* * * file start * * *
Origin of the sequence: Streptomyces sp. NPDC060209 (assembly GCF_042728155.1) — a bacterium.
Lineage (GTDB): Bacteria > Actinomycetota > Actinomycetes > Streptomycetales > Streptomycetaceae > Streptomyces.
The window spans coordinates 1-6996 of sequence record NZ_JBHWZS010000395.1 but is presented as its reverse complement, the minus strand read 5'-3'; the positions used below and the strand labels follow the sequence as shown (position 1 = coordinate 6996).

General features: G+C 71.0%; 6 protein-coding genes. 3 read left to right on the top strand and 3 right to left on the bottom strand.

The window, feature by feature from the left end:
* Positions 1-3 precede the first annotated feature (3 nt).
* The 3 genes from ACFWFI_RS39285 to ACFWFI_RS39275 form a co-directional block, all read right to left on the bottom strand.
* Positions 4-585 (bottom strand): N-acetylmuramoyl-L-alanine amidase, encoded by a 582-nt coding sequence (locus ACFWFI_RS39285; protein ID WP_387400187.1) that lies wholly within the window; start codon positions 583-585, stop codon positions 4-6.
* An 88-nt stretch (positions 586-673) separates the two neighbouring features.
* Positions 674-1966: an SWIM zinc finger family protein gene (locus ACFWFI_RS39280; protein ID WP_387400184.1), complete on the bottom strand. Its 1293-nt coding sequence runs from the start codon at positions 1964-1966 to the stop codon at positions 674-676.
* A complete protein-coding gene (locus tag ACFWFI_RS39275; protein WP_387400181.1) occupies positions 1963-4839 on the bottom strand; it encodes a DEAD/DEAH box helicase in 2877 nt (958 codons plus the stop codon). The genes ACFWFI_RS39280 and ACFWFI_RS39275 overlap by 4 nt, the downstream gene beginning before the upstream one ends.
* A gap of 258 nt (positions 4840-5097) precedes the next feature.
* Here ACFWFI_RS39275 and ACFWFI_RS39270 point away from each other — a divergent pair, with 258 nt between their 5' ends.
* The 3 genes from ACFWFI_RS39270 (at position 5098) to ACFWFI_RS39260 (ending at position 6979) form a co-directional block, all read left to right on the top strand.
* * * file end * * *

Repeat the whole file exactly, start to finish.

Origin of the sequence: Streptomyces sp. NPDC060209 (assembly GCF_042728155.1) — a bacterium.
Lineage (GTDB): Bacteria > Actinomycetota > Actinomycetes > Streptomycetales > Streptomycetaceae > Streptomyces.
The window spans coordinates 1-6996 of sequence record NZ_JBHWZS010000395.1 but is presented as its reverse complement, the minus strand read 5'-3'; the positions used below and the strand labels follow the sequence as shown (position 1 = coordinate 6996).

General features: G+C 71.0%; 6 protein-coding genes. 3 read left to right on the top strand and 3 right to left on the bottom strand.

The window, feature by feature from the left end:
* Positions 1-3 precede the first annotated feature (3 nt).
* The 3 genes from ACFWFI_RS39285 to ACFWFI_RS39275 form a co-directional block, all read right to left on the bottom strand.
* Positions 4-585 (bottom strand): N-acetylmuramoyl-L-alanine amidase, encoded by a 582-nt coding sequence (locus ACFWFI_RS39285; protein ID WP_387400187.1) that lies wholly within the window; start codon positions 583-585, stop codon positions 4-6.
* An 88-nt stretch (positions 586-673) separates the two neighbouring features.
* Positions 674-1966: an SWIM zinc finger family protein gene (locus ACFWFI_RS39280; protein ID WP_387400184.1), complete on the bottom strand. Its 1293-nt coding sequence runs from the start codon at positions 1964-1966 to the stop codon at positions 674-676.
* A complete protein-coding gene (locus tag ACFWFI_RS39275; protein WP_387400181.1) occupies positions 1963-4839 on the bottom strand; it encodes a DEAD/DEAH box helicase in 2877 nt (958 codons plus the stop codon). The genes ACFWFI_RS39280 and ACFWFI_RS39275 overlap by 4 nt, the downstream gene beginning before the upstream one ends.
* A gap of 258 nt (positions 4840-5097) precedes the next feature.
* Here ACFWFI_RS39275 and ACFWFI_RS39270 point away from each other — a divergent pair, with 258 nt between their 5' ends.
* The 3 genes from ACFWFI_RS39270 (at position 5098) to ACFWFI_RS39260 (ending at position 6979) form a co-directional block, all read left to right on the top strand.